That’s when I first heard of Kat Malazarte, whose first solo exhibit Beng had seen at Casa Real de Iloilo, where Beng’s chosen work titled “Purity” (an apt choice for anyone surnamed Dalisay) had been the centerpiece. Just 20 at the time, she had already won the Vision Petron National Student Art Competition in 2015 for her video entry “Tingnan nang Malapitan, Damhin nang Malaliman” (Examine Closely, Feel Deeply). Indeed there’s a classical composure and pensiveness to Kat’s work, uncommon in artists of her age more prone to wanton kineticism. Her self-avowed themes of “purity, innocence, chastity, modesty, inner silence, contemplation, and state of nothingness” are monastic notions one might associate more closely with a nunnery (Kat’s a Fine Arts cum laude graduate of the University of San Agustin), and her subject’s luminous hands might have been rendered by a Renaissance master.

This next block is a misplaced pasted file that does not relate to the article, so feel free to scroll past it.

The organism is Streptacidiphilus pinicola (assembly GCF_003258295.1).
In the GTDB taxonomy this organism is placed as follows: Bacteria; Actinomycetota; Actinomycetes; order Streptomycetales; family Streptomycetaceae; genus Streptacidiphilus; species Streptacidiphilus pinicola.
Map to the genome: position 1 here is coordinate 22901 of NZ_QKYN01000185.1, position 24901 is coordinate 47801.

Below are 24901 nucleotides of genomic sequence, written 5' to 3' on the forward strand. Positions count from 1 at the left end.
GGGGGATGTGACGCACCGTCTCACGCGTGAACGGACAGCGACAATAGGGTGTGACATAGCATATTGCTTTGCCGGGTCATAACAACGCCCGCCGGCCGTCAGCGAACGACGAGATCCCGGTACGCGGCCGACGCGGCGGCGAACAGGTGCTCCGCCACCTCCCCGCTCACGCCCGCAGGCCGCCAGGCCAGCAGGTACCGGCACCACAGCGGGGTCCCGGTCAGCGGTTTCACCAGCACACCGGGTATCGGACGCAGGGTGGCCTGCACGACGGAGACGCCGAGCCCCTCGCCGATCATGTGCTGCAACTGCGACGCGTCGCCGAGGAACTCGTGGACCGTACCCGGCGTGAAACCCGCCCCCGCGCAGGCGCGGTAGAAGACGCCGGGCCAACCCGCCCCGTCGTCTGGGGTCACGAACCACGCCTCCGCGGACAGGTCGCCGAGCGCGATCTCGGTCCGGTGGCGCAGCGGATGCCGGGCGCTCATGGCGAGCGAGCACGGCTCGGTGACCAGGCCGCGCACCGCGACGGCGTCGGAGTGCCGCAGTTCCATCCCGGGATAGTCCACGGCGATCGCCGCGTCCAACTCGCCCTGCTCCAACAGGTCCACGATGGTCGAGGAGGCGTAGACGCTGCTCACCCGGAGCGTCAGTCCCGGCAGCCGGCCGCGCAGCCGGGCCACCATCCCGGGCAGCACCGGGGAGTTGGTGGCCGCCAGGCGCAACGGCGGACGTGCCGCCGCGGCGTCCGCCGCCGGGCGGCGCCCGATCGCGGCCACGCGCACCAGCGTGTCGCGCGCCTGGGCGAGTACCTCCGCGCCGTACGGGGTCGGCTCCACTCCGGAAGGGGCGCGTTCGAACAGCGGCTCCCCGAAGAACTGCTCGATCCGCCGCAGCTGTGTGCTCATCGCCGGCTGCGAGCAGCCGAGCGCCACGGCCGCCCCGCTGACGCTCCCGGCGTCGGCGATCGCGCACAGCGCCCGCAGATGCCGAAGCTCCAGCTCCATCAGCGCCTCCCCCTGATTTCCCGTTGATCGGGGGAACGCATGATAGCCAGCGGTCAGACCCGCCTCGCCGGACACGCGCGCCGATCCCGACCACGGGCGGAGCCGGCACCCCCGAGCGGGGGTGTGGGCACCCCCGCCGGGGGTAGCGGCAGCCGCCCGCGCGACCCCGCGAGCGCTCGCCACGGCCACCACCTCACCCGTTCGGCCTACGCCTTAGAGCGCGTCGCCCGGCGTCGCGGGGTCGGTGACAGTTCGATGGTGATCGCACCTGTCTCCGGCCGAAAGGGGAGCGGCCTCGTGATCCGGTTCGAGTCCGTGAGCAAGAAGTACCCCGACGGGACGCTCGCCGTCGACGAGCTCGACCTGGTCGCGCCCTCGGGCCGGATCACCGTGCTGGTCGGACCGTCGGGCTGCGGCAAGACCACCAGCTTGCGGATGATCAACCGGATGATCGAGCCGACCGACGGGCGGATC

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So it was with much delight that Beng dragged me a couple of weekends ago to a three-day show at the Gallery at A Space on Legazpi Street in Makati, where a unique concept was being tried out by a pair of young and enterprising creatives, Karen Nomorosa and Prim Paypon. On show were the works of none other than Kat Malazarte and another rising Ilonggo star, the sculptor Harry Mark Gonzales. Dedicated to the theme of “The Quiet Strength of a Woman,” the show of Kat’s paintings and Harry’s sculptures proved a perfect pairing—much like the show’s instigators themselves, who both have outstanding corporate and science backgrounds (both are summas—she in CS, he in Biology) but who’ve taken on the more daunting challenge of promoting Filipino art through their startup venture, Curious Curator.